Unleashing athletes' potential for impact

Unleashing athletes' potential for impact
November 15, 2022
Posted by:
Shay Strawser

World Athletics’ Champions for a Better World scheme empowers athletes like never before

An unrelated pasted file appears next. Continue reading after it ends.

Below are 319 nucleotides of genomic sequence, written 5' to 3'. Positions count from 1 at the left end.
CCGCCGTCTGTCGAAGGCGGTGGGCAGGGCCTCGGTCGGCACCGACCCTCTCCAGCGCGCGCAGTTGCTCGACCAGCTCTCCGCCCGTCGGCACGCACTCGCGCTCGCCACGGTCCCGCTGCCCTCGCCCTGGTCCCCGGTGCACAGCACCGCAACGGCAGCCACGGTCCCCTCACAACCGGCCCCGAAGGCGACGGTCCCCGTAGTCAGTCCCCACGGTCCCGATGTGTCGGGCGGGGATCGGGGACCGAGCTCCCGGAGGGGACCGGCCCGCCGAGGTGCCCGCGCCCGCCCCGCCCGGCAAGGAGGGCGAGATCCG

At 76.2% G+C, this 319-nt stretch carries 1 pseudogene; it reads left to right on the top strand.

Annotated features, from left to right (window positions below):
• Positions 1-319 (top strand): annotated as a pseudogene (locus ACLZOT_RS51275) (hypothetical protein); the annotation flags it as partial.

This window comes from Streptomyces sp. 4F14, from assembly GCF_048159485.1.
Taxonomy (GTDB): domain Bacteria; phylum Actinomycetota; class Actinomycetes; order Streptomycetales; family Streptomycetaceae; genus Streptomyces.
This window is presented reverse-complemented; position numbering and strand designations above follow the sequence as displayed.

How can structures in sport be changed for athletes to make their mark in efforts to tackling climate change? As issues like environmental sustainability become more prominent in public consciousness, the question of what role athletes should play off the pitch continues to be asked.No matter how many social media followers an athlete has, their ability to influence others is limited. Sporting institutions that represent them are often reluctant to provide a platform to speak out, confining athletes to contend with the status quo in their sport rather than wider society, which is where genuine impact can be made.World Athletics are changing this precedent. As COP27 began in Sharm El Sheikh last week, athletics’ governing body announced its inaugural nine ‘Champions for a Better World’. Representing all six continents, the Champions are comprised of high-profile track and field competitors that will campaign for environmental sustainability while encouraging their peers to do the same.Their roles will include making themselves available for awareness campaigns, opportunities to raise their concerns to World Athletics and to discuss environmental sustainability with meeting directors.The Champions include Tobi Amusan, Nigeria’s 100m hurdles world record holder and 2022 world champion, Alison Dos Santos (pictured), Brazil’s 400m hurdles 2022 world champion and 2021 Olympic bronze medallist, and Kelsey-Lee Barber, Australia’s 2019 and 2022 javelin world champion.“Athletics is a big community, and as a community we have a duty to one another”, said Barber after the scheme was announced. “As an athlete, my goal in sport is not only about my personal success. A big part of my why is to encourage others, be a role model, and to lead by example.”The inaugural Champions also include Switzerland’s Ajla Del Ponte, 2021 European indoor 60m champion, Philippines’ Ernest John Obiena, 2022 world pole vault bronze medallist, and Burkina Faso’s Hugues Fabrice Zango, world indoor triple jump record-holder, 2022 world silver medallist and 2021 Olympic bronze medallist.Data collected by World Athletics from 737 athletes representing 122 countries at four championship events in 2022 revealed that over 76% of athletes are seriously concerned about climate change, with over 66% feeling they have been impacted directly by its effects. 72% believe climate change has impacted athletics directly, while 90% agree that World Athletics has a role to play in addressing sustainability in the sport.World Athletics is a signatory of the UN Sport for Climate Action Framework, meaning the Champions will help align World Athletics’ actions with its sustainability strategy that targets carbon neutrality by 2030 while offering a pathway for member federations and licensed competitions to achieve net zero emissions by 2040.“It’s clear that an overwhelming majority of our athletes are very concerned about the impacts that climate change is having on their lives and on our sport”, said World Athletics President Seb Coe about the new project. “It’s critical for us to act on those concerns, to put practical applications in place where we can, and to drive the sport forward with the advocacy and the high-profile voices that athletes can bring.”After more than 70% of athletes expressed their concerns to World Athletics about air pollution, the governing body launched the ‘Every Breath Counts’ campaign earlier this year, urging the athletics community to raise their voices and urge governments to sign a declaration for clean air.“We can see that climate change is already affecting sport”, said New Zealand’s Eliza McCartney, another Champion and 2016 Olympic pole vault bronze medallist. “We have seen extreme temperatures, extreme storm events, air pollution. All of these things are very obvious in athletics, that you can see the change and how it’s affecting the training and competition of athletes. So it’s critical for us to step up and have our voices heard and say what we think needs to be done and be part of the solutions.”77% of World Athletics’ survey respondents are willing to change their lifestyle to reduce the damage their activities cause to the environment. 84% said they already recycled frequently, while 71% claimed they mostly avoided using single-use plastic.“The life of an athlete is anything but moderate”, remarked Italy’s Elena Vallortigara, the eighth Champion and 2022 world high jump bronze medallist. “We travel a lot, need to change our gear often because it soon [loses its performance], and so on. I think becoming more aware and paying more attention to our choices is very important.”Flying internationally to compete still largely remains unavoidable for athletes to earn their livelihood, but for the Champions for a Better World programme to be successful, it needs to initiate effective, but financially viable solutions to reduce emissions, such as optimising the event calendar to reduce long-distance travel, in addition to influencing fans.“Change won’t happen until all of us come together and demand it”, declared the final Champion Sam Mattis, USA’s 2021 Olympic and 2022 world discus finalist. The scheme undoubtedly increases the likelihood of initiating collective action within the athletics community, while its very existence suggests World Athletics will be open to suggestions.World Athletics aren’t waiting for approval to trailblaze solutions that enable climate action. With the potential to impact millions while offering a structure for fellow governing bodies to adopt, the Champions for a Better World scheme’s ceiling soars far above its floor. If it fails to have the expected impact, no problem; it can evolve – that’s the pioneering domain provided by sport. It’s an example of purposeful innovation that we should all hope to see more of.